Study: Younger students more likely to get ADHD diagnosis

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Rising rates of attention-deficit hyperactivity disorder, or ADHD, have led scientists to question who is getting diagnosed and why, and a new study of Taiwanese children suggests that when a child is younger in their grade, they are more likely to be diagnosed with ADHD. (Shutterstock)

A new study on ADHD shows younger children in class are more likely to be diagnosed than their older peers. It raises questions about how you can tell when children have ADHD or when they're just showing natural immaturity.

There's no blood test or brain scan for attention deficit hyperactivity disorder, so doctors rely on checklists. ABC News chief health and medical editor, Dr Richard Besser, says these are some signs that your child may have ADHD -- inattention, inability to concentrate, hyperactivity, and impulsivity.

"You look for problems not just in school but problems at home, problems with peers," he said. "So if you're only seeing it in school it may be a school readiness issue."

That school readiness issue may lead to an increase in ADHD diagnoses. A new study out of Taiwan showed that younger children in class are more likely to be diagnosed than their older peers.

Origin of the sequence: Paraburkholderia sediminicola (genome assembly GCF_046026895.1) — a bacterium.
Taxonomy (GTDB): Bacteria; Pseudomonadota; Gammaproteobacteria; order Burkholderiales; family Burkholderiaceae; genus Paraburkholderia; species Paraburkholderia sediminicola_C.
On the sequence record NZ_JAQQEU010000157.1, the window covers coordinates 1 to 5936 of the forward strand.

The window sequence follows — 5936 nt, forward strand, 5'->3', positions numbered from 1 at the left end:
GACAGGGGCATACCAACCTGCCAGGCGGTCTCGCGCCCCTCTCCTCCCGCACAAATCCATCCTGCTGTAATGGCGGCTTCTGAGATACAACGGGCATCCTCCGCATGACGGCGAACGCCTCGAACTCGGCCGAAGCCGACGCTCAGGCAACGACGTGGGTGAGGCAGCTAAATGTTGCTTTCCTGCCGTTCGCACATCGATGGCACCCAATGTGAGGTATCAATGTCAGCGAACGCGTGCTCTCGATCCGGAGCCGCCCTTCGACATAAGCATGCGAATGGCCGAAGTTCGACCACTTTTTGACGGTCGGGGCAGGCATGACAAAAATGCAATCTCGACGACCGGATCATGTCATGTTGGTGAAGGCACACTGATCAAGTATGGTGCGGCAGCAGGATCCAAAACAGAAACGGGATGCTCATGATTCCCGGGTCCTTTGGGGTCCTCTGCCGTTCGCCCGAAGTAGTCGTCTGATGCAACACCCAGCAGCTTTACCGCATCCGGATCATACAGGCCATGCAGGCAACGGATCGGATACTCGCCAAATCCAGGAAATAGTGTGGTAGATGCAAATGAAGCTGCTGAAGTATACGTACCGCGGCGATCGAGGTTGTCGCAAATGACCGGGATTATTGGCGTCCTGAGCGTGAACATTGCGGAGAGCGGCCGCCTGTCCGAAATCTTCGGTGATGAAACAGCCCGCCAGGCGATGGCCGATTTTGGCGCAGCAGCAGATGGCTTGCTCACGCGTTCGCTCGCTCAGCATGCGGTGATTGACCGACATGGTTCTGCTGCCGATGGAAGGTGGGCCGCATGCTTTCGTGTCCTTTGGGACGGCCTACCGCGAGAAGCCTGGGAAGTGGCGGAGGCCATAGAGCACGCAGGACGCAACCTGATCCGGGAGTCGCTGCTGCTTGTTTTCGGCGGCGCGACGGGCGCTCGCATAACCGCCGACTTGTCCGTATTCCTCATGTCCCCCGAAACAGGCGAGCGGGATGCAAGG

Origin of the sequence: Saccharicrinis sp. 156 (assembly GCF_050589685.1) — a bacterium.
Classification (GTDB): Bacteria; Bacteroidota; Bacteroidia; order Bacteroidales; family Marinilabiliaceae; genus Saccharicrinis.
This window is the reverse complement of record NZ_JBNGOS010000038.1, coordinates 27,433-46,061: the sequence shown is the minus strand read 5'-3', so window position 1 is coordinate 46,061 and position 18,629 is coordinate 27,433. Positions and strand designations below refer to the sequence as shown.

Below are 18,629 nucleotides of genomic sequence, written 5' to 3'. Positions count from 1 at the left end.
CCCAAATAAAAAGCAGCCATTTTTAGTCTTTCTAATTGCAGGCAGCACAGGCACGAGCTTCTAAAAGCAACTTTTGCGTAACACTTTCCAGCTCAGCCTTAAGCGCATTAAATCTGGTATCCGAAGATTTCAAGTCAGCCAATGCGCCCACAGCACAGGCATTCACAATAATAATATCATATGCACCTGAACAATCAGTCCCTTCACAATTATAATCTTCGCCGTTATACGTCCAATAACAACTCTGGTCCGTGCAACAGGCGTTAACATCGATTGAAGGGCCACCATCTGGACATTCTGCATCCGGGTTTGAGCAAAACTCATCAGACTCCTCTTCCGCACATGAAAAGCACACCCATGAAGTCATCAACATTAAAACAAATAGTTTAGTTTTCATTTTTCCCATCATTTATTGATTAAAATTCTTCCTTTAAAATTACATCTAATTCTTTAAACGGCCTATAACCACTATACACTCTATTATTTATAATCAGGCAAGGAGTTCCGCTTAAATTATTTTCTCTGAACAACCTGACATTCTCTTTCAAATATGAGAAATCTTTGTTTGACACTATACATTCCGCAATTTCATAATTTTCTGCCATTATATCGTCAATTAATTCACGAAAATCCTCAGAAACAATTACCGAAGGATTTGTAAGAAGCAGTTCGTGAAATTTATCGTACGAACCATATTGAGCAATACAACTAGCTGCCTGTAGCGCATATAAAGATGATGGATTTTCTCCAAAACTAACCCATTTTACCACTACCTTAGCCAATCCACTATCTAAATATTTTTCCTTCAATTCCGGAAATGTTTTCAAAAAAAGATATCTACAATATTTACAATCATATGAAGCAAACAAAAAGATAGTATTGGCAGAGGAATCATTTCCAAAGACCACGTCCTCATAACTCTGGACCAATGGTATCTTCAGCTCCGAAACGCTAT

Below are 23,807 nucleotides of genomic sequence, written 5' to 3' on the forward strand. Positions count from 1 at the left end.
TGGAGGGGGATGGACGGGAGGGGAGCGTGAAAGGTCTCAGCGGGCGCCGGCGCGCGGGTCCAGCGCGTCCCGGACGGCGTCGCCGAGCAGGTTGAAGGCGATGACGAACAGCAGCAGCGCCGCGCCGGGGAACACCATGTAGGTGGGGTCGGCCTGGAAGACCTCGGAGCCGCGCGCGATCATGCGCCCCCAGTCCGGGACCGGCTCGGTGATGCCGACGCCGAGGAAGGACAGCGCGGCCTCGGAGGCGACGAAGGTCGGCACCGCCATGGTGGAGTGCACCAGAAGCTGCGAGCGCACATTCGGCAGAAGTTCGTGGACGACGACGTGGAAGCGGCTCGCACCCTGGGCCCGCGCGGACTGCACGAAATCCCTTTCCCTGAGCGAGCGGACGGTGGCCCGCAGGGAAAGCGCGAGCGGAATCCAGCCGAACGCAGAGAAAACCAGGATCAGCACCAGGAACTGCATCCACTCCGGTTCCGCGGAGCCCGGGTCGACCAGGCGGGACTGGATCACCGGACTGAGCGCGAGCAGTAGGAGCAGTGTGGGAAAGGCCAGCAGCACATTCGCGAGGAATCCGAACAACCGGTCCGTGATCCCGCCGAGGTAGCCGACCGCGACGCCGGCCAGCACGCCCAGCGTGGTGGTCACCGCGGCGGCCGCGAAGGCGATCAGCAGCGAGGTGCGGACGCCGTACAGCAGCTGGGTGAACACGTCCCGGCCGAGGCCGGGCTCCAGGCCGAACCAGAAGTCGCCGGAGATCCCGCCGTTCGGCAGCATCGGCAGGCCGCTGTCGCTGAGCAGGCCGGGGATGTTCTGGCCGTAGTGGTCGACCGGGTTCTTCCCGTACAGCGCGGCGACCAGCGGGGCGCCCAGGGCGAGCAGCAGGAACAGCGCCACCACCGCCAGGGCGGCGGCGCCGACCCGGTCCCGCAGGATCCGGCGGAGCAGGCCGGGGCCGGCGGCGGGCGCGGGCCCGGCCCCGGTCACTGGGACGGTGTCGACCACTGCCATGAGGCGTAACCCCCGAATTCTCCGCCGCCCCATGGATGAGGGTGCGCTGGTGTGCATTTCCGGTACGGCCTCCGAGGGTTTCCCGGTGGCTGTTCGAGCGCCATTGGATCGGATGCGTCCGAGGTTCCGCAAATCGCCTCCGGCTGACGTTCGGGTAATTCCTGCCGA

When you go from oldest to youngest, the rate of diagnosis goes from 1.8-percent to 2.9 percent.

Besser says maturity issues and ADHD may show up in similar ways, especially in the earlier grades.

So how do you know if your child is ready for school?

"I'll look to see can they sit still," said Besser. "Can they follow directions? Can they pay attention? And it may be for some of those children that may be on the cusp starting so early isn't a good way. It's better for them to wait another year."

The study also found the results were the same for both boys and girls. And the youngest children were more likely to be diagnosed and given medication than the oldest children.

Click here to read more about the study published in the Journal of Pediatrics.
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